Buyers are competing to add student accommodation to their portfolios and make the most of the excellent rental returns on offer in this under-resourced asset class.
This year marks a pivotal point for the student housing market sector as the cap in student numbers is being scrapped from September 2015, meaning more students can apply for more places at more universities.
With 800,000 children born in 2012 – the highest number since 1991 – this could mean a further boom in potential student numbers by the time they turn 18 in 2030, and they are all going to need somewhere to live, making now the ideal time to consider buying into student accommodation.
One in four full-time students live in purpose-built student accommodation1, and they now have more choice in the form of private sector providers in the direct-let market or operators who run accommodation on behalf of the universities themselves.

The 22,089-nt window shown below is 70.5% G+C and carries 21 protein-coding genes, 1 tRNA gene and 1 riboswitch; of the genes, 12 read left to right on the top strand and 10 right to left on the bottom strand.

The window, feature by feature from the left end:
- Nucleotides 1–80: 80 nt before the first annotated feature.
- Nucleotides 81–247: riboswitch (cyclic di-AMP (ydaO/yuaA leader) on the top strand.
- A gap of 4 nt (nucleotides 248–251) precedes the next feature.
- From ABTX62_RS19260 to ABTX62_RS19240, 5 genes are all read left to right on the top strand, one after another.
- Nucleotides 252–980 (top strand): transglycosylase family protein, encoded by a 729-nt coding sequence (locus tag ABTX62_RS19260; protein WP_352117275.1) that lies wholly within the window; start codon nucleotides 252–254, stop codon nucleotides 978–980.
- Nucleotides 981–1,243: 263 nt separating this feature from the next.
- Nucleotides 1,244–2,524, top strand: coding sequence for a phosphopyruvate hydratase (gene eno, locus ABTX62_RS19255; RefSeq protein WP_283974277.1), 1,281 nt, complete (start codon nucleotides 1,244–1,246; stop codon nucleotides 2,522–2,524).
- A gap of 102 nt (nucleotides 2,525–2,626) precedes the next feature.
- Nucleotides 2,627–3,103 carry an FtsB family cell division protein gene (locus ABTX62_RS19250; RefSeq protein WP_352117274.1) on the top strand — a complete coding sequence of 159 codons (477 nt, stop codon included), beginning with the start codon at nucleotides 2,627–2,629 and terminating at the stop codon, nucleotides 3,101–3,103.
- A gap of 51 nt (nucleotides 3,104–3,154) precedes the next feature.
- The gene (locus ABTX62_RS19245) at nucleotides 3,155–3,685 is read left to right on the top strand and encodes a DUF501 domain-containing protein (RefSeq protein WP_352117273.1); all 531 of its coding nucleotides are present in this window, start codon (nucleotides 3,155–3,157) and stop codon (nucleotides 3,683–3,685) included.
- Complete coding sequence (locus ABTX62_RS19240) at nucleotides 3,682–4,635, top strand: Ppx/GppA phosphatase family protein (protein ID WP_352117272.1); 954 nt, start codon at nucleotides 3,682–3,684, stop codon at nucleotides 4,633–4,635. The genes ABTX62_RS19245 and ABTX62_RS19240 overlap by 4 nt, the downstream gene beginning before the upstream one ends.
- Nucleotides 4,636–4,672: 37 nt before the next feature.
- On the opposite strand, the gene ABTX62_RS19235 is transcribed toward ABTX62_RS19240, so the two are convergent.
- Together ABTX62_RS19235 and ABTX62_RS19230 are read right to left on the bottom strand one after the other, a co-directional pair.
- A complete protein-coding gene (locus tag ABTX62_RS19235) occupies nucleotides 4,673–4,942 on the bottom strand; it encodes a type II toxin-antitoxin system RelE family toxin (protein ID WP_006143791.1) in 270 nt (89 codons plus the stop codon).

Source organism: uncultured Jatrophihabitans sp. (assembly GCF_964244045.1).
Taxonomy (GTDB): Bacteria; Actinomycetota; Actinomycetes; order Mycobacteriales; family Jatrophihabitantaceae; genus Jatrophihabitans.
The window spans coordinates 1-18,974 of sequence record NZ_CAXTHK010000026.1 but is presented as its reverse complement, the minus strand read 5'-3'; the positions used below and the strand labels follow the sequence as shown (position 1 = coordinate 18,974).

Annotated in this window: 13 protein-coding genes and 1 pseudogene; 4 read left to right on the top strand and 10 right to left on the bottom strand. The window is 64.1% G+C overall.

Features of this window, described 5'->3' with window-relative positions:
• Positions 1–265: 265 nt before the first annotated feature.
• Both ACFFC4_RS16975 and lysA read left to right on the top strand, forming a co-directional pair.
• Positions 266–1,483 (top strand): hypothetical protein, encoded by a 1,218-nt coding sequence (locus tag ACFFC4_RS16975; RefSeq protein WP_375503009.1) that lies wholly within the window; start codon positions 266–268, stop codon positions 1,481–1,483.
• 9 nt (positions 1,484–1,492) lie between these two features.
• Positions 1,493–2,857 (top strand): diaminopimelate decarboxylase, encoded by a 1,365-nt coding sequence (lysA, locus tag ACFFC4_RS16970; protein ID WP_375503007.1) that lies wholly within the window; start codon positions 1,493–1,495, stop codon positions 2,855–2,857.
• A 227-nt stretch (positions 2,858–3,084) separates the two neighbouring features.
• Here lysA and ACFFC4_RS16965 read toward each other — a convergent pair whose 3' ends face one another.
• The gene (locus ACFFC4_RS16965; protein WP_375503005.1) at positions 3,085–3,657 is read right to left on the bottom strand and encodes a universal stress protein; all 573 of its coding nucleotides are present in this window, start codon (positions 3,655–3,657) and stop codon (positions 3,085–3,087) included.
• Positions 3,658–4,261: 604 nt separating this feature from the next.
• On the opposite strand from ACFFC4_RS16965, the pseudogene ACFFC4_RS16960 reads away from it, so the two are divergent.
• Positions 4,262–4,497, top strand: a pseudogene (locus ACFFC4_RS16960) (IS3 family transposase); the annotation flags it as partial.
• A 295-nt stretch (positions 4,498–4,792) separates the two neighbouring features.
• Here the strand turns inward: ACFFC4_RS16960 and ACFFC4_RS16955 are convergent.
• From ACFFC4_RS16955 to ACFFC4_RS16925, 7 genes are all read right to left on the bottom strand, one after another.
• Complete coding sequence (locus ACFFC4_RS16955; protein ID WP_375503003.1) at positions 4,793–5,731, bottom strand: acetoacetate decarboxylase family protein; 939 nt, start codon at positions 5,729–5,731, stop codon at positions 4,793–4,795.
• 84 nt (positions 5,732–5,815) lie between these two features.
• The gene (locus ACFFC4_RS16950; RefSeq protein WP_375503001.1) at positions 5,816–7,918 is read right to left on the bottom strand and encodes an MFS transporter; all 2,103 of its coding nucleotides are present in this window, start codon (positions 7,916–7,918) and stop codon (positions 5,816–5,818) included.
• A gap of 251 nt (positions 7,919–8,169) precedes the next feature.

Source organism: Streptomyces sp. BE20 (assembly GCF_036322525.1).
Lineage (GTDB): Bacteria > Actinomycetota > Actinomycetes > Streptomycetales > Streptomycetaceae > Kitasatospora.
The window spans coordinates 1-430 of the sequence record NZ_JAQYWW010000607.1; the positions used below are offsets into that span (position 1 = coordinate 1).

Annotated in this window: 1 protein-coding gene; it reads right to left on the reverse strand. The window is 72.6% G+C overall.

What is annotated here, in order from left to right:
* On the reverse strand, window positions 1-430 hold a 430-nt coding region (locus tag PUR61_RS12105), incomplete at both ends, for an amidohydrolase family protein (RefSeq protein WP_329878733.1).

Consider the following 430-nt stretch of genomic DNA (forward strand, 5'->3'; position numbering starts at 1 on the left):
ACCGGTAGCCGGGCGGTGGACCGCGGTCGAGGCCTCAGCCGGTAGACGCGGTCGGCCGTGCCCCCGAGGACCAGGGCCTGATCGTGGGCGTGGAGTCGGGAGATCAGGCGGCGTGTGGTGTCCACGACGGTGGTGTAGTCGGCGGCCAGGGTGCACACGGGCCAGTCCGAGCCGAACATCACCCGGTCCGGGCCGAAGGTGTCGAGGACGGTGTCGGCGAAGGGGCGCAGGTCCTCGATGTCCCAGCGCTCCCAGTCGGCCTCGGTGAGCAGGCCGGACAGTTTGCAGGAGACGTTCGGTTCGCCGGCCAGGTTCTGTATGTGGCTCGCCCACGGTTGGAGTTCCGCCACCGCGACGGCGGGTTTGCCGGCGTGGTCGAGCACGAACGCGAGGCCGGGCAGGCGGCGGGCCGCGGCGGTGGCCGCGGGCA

“The student housing market has already experienced a surge of investment activity in recent years, thanks to an increase in purpose-built accommodation which has significantly added to the housing stock in cities such as Sheffield and Leeds – but there are still gaps in quality in many areas,” says Mark Ivimy, PrinvestUK’s business development manager.
“Despite an improvement in the quality of accommodation that universities and operators have to offer, there is still a substantial amount of poor quality student housing. In towns and cities such as Huddersfield, Cardiff, and Glasgow this offers a significant opportunity for operators in the market to expand and take market share from these lower quality and poorly located blocks.”
We can’t count on government spending to fill these gaps. “The recent election of a majority Conservative government means there won’t be any structural investment in universities, limiting the capital available to these institutions to build new accommodation,” says Aaron Campbell, PrinvestUK managing director.
“That’s fine in cities such as Oxford where the universities have enough resources to develop their own accommodation projects, but outside these key places it becomes vital for buyers and developers to help plug the gap in undersupplied markets.”